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|TIPS FOR HEALTHY EATING AND LIVING FOR EXPATS|
By Rosemary Conley C.B.E and the rosemaryconleyonline team.
There is no doubt that moving abroad means adjustments to our diets and lifestyles. But rather than hankering after what we have left behind in the U.K, we should try to embrace all the new foods available to us. It may not be as easy to find many frozen or convenience foods, but there are plenty of great low fat meals you can create from local ingredients.
Scientific studies show that choosing foods with a low glycaemic index helps prevent heart and diabetic health problems. Low GI diets are based around foods which, since they break down slowly in the digestive process, cause the least fluctuations in blood glucose levels and help to stem hunger. Such foods include fresh fruit and vegetables, grains like basmati rice, quinoa or couscous, wholegrain bread and pasta.
The vast array of local fruits and vegetables and fresh meat and locally caught fish available abroad makes it quite simple to make healthy food choices. Eat a rainbow of different coloured seasonal fruits and vegetables to ensure plenty of vitamins and minerals for heart health and help fight disease. For example, pineapples, papayas and mangoes contain an enzyme that helps digestion and may help to ease the inflammation of arthritis, while chillies and red peppers (capsicum) help to stimulate metabolic rate ( good news for dieters), lower cholesterol, aid digestion and contain high levels of capsaicin which is a natural pain killer.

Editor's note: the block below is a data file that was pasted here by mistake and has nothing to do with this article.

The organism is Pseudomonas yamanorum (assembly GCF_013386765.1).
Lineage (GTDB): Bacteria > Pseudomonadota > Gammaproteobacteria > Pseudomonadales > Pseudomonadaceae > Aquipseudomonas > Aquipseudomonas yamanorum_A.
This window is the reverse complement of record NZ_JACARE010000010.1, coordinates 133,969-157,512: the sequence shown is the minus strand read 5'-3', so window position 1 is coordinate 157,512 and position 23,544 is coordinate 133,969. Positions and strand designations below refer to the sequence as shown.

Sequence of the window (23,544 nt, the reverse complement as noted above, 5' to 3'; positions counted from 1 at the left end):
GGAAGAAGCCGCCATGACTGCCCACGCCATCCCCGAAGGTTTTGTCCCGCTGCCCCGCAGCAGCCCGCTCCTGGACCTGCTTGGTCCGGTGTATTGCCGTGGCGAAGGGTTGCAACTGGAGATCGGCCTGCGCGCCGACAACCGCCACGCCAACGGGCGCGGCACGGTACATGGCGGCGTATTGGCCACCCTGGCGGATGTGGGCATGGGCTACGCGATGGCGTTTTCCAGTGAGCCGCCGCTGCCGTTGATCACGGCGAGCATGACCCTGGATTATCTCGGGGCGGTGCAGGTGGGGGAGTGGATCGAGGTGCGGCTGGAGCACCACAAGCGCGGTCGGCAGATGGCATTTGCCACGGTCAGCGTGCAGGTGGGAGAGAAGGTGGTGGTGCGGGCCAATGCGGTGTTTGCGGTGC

When watching your weight remember that excess dietary fat, no matter whether extra virgin olive oil or lard, creates excess body fat. Cooking methods vary regionally, so try to use oil sparingly or better still omit altogether and if cooking with coconut milk, which is high fat, try to buy a reduced fat version. It is often hard to identify low fat products as labelling can differ greatly from in the UK, so choose carefully and avoid obviously high fat products like cheeses and pastries.
Portion sizes can be larger than those in the UK too which can cause accidental overeating, so keep a check of how much you eat. Easy measuring ‘servers’ will help you at home, perhaps a carton or cup that holds a single ’standard’ portion of cereal or rice.
Everyone should drink plenty of water every day and particularly so in hot countries. Plain water is best but if you can’t drink, or simply don’t like the taste of tap water, choose flavoured bottle water or mix with low-calorie cordials or fruit juices or drop a slice of fresh fruit in your glass. Aim to drink at least two litres of fluid every day. This will help you to feel fuller – which encourages you to eat less - and is crucial for the health of your kidneys. Remember if you feel thirsty your body is already beginning to dehydrate. Fizzy diet drinks are low calorie and if consumed occasionally are perfectly fine, but research has shown that an excess can cause tooth decay.
A healthy diet and regular exercise are the key to successful weight loss and maintenance. Exercising for 30 minutes at a level that makes you slightly out of breath, three to five times a week is our recommendation. Take up a local sport or activity - whether it’s Nordic walking, cycling, skiing, surfing, scuba diving, belly-dancing- doesn’t matter as long as you enjoy it.
To succeed on any diet it is crucial to have the support of others. Living abroad and adjusting to a new diet can be difficult and you can feel very isolated.
rosemaryconleyonline.com provides great support for expats with an overseas members section in the coffee shop, and the facility to buddy up with other expats for extra support.